Xamarin.iOS Mobile Search API


iOS has two different API’s to let your app be discovered by iOS’s mobile search, even if you don’t have the app installed on that particular device. This is similar to Google’s App Indexing in that it registers specific pages in your app and can track user activity.

NSUserActivity (iOS 8+)

An NSUserActivity is designed to mark a significant checkpoint in your app. This might include something like viewing a specific page for example a Recipe in your app, the backgrounding of your app, or any kind of significant action. In doing so you can take advantage of these features.

  1. Handoff, which enables you to continue an activity on another device.
  2. Searching your app in the phone’s search.
  3. Public Indexing, allowing your app to show up in search results in phones that don’t have your app installed.

Limitation: To place something in the index, the user must actually visit the activity in your app.

Handoff is not entirely relevant to App Discovery so I will leave it out here and focus on Searching and Public Indexing. If you want to learn more about handoff have a look at Getting Started with Handoff in iOS by Xamarin. Its not that much extra work once you have implemented NSUserActivity.

Create Your Activity Types

Before we begin creating the activities we need to register them in the info.pList. An example is shown below:


Create NSUserActivity

On each ViewController you want to be an Activity, add in this code.

public NSUserActivity UserActivity { get; set; }

Next you will want to add the below code to whenever there is a significant action that signifies a new activity or when the ViewController loads.

// Remove existing activity if it is already present.
if (UserActivity != null) {
    UserActivity = null;

 // Initialize a new UserActivity and set some properties
 UserActivity = new NSUserActivity(new NSString("com.xamarin.packagename.myactivity"));
 UserActivity.Title = "My Activity";

 // Set the Activity Properties with UserInfo (this is optional)
 var userInfo = new NSMutableDictionary ();
 userInfo.Add(new NSString ("Property"), new NSString (somePropertyValue));

 // Become Current Activity

This has now setup the NSUserActivity and it will be registered with the system appropriately.

Handling NSUserActivity

Now we need to handle the activity when it launches the app from a search result.

public override bool ContinueUserActivity (UIApplication application, 
                                           NSUserActivity userActivity, 
                                           UIApplicationRestorationHandler completionHandler)
     // Do an action based on the activity
     switch (userActivity.ActivityType) {
          case "com.xamarin.mypackagename.myactivity":
               // Do something here, e.g. load the appropriate ViewController
             return false;
     return true; // If we handled it

Public Indexing

With NSUserActivity you can make it eligible for public indexing. Apple monitors how many people who use your app use the search and click on an result to launch your NSUserActivity. If enough people do this, and no one except Apple knows the exact amount of usage it needs, it can start appearing in search results on apps that don’t have your app installed. To enable this feature make sure EligibleForPublicIndexing is set to true when you create your NSUserActivity.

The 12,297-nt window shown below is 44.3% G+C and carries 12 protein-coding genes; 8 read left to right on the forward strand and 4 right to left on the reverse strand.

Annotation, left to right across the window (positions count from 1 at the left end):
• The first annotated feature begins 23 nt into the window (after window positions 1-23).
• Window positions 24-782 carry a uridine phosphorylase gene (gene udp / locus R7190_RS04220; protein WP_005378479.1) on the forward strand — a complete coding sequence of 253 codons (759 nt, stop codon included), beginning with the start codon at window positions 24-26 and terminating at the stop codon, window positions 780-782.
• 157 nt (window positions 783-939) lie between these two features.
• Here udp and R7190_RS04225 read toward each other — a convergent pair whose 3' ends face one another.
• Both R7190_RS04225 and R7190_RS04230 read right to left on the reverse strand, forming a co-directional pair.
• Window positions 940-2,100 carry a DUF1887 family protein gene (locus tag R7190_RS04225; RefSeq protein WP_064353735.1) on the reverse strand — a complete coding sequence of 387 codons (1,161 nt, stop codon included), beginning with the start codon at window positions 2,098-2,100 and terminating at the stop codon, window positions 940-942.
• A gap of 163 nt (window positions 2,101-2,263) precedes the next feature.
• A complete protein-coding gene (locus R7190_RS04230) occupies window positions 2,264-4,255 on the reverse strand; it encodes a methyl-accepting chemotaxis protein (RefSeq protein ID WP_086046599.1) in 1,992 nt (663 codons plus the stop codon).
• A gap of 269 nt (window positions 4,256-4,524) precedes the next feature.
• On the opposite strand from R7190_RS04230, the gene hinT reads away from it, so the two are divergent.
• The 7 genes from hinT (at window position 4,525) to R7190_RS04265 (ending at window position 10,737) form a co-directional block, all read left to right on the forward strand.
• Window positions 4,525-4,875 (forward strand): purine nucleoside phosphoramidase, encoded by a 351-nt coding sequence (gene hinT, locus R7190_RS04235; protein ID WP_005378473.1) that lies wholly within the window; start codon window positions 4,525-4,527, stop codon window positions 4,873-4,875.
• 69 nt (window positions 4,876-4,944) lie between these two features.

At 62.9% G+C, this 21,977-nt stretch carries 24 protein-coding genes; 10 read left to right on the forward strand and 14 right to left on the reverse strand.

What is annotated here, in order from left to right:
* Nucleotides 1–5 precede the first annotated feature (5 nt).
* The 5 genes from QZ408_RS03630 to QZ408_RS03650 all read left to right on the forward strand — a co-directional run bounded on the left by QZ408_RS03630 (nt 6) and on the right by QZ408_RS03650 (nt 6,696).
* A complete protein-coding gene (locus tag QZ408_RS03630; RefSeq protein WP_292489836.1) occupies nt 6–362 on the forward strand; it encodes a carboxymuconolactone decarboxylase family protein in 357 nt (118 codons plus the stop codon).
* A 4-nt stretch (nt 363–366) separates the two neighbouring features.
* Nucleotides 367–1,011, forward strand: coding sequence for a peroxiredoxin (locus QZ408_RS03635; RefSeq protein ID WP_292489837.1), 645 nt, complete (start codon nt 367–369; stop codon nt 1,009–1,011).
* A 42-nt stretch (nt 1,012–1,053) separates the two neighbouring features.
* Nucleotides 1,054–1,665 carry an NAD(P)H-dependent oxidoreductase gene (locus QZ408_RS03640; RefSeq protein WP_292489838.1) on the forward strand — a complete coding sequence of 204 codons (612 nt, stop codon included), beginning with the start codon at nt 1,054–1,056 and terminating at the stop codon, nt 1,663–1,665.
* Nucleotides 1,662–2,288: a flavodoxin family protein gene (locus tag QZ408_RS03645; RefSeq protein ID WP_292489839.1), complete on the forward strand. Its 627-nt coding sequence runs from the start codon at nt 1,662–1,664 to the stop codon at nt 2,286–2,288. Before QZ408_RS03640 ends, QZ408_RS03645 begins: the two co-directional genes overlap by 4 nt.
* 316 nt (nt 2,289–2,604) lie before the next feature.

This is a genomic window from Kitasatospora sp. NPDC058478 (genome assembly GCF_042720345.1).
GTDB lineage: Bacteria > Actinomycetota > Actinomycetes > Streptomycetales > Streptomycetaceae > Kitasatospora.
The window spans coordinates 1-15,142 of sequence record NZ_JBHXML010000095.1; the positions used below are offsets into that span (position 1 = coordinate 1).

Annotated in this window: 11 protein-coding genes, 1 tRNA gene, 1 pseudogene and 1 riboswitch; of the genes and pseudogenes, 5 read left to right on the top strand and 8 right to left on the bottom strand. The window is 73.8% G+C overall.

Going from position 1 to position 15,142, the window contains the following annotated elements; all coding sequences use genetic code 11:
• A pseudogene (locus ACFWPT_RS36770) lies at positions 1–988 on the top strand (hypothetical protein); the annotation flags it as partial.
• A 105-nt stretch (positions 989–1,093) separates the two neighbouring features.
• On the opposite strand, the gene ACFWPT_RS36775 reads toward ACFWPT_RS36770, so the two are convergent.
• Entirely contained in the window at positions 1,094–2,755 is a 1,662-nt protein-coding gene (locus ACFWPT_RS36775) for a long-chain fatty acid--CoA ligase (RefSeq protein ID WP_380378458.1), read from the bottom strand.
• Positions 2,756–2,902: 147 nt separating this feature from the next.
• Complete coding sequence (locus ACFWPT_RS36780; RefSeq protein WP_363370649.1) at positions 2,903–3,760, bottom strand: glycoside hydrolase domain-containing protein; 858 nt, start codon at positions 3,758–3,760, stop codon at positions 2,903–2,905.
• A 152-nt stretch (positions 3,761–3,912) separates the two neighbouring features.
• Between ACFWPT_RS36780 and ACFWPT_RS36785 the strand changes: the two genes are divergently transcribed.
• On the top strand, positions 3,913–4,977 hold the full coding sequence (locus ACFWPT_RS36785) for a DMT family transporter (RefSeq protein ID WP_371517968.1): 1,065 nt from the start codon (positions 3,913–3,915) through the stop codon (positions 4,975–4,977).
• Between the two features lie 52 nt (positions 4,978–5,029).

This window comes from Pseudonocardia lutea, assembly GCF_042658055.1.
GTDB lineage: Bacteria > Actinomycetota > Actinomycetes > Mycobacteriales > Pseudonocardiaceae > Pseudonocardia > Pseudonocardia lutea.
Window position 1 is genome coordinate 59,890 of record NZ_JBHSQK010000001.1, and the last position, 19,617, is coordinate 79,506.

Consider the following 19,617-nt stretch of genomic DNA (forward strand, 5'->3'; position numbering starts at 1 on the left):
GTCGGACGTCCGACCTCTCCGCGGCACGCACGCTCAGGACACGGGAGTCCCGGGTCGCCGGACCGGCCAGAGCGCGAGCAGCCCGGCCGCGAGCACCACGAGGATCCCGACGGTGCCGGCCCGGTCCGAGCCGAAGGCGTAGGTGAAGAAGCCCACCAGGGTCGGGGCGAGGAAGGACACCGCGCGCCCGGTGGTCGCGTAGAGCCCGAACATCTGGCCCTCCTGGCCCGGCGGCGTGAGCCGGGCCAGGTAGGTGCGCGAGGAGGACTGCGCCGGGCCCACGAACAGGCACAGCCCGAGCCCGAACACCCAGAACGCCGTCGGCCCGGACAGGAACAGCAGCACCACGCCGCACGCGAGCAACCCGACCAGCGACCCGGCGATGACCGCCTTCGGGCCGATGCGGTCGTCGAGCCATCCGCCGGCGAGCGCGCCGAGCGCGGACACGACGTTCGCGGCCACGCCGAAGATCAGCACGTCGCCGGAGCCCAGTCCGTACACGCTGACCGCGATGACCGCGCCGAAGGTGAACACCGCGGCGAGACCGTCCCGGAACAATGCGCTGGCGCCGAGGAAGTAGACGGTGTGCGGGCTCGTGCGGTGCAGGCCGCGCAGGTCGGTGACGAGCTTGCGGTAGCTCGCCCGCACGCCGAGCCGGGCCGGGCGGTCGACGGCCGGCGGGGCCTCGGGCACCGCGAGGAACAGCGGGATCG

NSUserActivity userActivity = new NSUserActivity()
   EligibleForPublicIndexing = true

CoreSpotlight (iOS 9+)

CoreSpotlight is similar to NSUserActivity but is meant for private app searching. For example if you had an email client you would use CoreSpotlight to index emails for searching, as you would never want to place these items on the Public Index. The benefits of CoreSpotlight are:

  1. Private Searching
  2. Index all items without the user viewing the content.

CoreSpotlight works a little differently to NSUserActivity where we need to index the item regardless of what the user is doing. Use the below code to index an item. This can be done where appropriate in your code, it doesn’t need to be anywhere specific.

var attributes = new CSSearchableItemAttributeSet() {
    Title = "New Email",
    ContentDescription = "Subject line of the email"

// Create an item
var item = new CSSearchableItem("1", "email", attributes);

// Index with CoreSpotlight
CSSearchableIndex.DefaultSearchableIndex.Index(new CSSearchableItem[]{ item }, (error) => {
   // Check and action any errors here

Note: If you want to update an item, use the above code with the same ID and it will overwrite the existing entry. If you need to delete, use CSSearchableIndex.DefaultSearchableIndex.Delete

Handle Launch

When our app is launched from a CoreSpotlight Search we once again appear at the ContinueUserActivity method in your AppDelegate.

public override bool ContinueUserActivity (UIApplication application, 
                                           NSUserActivity userActivity, 
                                           UIApplicationRestorationHandler completionHandler)
     switch (userActivity.ActivityType) {
         case "com.xamarin.packagename.myactivity":
               // if NSUserActivity as above
              if (userActivity.ActivityType == CSSearchableItem.ActionType.ToString()) {
                   // Get the activity and launch the appropriate content from CoreSpotlight

     return true;